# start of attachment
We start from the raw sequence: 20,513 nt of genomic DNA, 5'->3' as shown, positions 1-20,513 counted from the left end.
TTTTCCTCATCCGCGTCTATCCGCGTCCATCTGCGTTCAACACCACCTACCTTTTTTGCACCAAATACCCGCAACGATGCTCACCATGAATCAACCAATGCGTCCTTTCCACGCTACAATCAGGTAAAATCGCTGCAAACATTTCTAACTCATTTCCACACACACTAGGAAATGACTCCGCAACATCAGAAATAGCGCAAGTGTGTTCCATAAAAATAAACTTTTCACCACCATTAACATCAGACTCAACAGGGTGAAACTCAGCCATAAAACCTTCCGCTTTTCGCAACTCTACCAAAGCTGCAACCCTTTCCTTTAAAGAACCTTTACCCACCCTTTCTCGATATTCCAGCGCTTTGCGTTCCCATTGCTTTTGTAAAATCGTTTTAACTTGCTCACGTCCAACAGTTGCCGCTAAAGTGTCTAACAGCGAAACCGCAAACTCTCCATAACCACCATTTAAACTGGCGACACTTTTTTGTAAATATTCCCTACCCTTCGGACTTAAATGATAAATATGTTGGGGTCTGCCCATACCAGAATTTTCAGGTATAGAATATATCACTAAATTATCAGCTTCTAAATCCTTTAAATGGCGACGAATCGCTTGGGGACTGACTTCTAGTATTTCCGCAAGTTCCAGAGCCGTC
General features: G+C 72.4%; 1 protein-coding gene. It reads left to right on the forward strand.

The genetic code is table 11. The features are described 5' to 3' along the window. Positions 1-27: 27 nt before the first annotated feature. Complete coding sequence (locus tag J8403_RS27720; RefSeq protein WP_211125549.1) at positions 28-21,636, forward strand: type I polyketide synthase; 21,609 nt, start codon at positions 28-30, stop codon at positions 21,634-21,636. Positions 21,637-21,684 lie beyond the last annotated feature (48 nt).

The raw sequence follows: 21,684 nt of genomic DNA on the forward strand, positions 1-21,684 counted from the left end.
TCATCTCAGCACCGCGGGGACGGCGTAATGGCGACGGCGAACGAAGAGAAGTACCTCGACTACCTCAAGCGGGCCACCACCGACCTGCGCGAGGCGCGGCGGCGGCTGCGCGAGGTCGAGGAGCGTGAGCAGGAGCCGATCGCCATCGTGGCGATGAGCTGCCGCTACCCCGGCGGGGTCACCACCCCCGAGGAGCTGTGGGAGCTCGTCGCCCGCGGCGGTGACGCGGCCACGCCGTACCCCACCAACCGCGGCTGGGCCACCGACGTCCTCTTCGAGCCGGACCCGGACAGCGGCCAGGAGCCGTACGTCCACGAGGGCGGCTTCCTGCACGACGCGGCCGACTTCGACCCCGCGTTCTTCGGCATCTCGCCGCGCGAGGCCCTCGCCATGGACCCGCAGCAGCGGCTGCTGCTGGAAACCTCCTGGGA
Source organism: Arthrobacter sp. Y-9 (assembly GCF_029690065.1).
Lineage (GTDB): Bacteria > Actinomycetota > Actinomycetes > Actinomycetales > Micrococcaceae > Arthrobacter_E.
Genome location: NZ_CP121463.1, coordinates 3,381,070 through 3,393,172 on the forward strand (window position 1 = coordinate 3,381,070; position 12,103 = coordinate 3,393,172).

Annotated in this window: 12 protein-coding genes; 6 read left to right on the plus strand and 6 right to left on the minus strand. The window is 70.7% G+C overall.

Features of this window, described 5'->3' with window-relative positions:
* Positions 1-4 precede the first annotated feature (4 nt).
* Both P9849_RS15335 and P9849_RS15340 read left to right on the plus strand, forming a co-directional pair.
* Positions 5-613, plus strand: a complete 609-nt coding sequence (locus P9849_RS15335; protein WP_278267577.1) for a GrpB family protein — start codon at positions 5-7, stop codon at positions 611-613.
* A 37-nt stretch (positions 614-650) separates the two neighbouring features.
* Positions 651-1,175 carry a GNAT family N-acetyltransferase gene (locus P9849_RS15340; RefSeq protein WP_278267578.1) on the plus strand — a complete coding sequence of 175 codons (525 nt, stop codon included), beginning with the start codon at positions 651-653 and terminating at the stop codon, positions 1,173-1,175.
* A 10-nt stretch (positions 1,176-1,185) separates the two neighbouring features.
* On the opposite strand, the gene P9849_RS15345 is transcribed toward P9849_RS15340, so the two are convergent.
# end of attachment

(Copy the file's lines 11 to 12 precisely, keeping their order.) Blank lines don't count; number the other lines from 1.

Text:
Features of this window, described 5'->3' with window-relative positions:
* Positions 1-4 precede the first annotated feature (4 nt).